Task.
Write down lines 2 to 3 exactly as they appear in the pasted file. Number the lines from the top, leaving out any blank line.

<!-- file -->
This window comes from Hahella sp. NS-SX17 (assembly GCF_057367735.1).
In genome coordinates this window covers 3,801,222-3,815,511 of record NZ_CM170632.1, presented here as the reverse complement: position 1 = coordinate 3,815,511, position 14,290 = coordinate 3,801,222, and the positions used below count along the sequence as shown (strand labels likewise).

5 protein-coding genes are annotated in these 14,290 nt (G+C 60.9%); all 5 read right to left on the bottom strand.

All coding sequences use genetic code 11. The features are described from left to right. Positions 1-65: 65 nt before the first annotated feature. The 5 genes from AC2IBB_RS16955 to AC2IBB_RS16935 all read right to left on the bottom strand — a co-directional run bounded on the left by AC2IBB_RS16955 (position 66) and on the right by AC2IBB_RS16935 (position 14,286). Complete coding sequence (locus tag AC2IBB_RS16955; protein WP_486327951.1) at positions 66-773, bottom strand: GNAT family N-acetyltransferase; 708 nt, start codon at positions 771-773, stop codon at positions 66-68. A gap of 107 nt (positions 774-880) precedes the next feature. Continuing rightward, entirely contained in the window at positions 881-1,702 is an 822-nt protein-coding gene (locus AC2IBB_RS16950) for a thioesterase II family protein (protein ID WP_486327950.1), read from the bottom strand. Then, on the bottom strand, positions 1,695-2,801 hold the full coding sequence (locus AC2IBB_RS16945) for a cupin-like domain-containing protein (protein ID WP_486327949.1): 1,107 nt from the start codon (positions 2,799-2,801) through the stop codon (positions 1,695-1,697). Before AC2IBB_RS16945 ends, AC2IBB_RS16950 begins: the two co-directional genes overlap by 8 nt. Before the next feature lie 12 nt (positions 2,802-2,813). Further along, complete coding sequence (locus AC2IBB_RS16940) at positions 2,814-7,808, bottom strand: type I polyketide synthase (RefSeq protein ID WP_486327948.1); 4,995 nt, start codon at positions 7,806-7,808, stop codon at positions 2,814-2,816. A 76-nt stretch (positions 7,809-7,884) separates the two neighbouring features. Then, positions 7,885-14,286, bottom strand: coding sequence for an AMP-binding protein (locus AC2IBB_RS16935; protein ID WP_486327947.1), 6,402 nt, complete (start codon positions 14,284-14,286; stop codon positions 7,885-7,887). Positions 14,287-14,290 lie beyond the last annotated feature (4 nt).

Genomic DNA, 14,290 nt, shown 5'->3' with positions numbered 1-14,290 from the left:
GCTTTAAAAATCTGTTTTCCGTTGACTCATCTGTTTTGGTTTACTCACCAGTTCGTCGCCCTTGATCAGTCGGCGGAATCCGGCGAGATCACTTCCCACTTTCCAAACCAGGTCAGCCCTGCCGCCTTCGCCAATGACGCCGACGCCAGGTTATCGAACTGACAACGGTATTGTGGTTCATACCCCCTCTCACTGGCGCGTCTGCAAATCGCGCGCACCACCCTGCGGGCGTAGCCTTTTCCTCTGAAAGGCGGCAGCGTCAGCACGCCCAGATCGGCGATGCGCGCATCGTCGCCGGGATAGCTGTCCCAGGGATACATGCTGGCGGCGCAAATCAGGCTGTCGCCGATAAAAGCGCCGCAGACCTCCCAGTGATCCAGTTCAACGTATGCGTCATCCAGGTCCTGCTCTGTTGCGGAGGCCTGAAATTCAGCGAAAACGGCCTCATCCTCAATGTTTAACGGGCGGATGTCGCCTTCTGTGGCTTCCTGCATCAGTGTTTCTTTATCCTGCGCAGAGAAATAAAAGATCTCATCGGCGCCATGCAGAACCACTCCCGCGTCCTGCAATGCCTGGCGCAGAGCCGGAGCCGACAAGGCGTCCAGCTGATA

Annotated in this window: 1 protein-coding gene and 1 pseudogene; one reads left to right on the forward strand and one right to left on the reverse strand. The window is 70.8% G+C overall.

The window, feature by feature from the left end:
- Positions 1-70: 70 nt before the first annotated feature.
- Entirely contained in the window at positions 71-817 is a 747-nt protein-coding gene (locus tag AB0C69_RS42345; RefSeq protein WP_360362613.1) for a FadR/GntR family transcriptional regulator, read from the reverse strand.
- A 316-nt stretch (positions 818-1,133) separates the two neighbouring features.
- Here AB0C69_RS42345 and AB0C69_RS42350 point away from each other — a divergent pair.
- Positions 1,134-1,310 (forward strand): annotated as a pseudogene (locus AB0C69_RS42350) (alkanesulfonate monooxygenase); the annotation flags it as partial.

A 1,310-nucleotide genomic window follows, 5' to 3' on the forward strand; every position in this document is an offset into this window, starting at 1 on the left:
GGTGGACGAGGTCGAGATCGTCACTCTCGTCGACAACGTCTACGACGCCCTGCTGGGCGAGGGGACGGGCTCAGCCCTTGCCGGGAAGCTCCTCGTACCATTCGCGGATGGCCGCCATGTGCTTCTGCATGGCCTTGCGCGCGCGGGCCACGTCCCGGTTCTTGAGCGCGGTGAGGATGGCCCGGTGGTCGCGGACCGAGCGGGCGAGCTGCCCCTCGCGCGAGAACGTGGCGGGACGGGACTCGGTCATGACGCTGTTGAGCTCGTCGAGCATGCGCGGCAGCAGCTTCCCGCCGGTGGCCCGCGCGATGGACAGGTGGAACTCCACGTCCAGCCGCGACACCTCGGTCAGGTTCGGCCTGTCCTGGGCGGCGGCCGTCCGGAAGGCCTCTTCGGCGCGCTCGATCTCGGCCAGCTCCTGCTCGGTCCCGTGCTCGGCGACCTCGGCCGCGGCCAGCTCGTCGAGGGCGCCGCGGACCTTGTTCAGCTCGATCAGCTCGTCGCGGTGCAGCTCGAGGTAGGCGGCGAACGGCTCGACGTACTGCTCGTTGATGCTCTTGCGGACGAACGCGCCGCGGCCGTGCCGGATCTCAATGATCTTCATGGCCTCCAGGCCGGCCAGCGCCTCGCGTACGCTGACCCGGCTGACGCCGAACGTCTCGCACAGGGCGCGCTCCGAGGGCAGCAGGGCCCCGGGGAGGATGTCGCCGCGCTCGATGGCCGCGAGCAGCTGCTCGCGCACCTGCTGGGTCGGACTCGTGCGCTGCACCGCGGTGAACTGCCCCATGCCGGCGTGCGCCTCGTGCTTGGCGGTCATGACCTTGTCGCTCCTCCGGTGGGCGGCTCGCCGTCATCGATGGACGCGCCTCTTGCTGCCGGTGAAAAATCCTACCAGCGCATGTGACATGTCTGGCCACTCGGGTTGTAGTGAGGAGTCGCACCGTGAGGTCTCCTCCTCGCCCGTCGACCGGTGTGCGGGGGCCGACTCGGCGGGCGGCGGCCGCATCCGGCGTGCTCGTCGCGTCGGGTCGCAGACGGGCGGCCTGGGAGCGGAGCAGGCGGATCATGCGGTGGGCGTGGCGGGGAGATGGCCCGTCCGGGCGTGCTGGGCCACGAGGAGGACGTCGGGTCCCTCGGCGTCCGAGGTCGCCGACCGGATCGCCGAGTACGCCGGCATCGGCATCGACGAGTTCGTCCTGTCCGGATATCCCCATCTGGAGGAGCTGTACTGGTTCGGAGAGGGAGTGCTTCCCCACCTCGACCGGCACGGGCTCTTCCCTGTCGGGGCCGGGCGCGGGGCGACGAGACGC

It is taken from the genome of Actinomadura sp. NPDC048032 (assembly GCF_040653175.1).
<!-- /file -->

In genome coordinates this window covers 3,801,222-3,815,511 of record NZ_CM170632.1, presented here as the reverse complement: position 1 = coordinate 3,815,511, position 14,290 = coordinate 3,801,222, and the positions used below count along the sequence as shown (strand labels likewise).

5 protein-coding genes are annotated in these 14,290 nt (G+C 60.9%); all 5 read right to left on the bottom strand.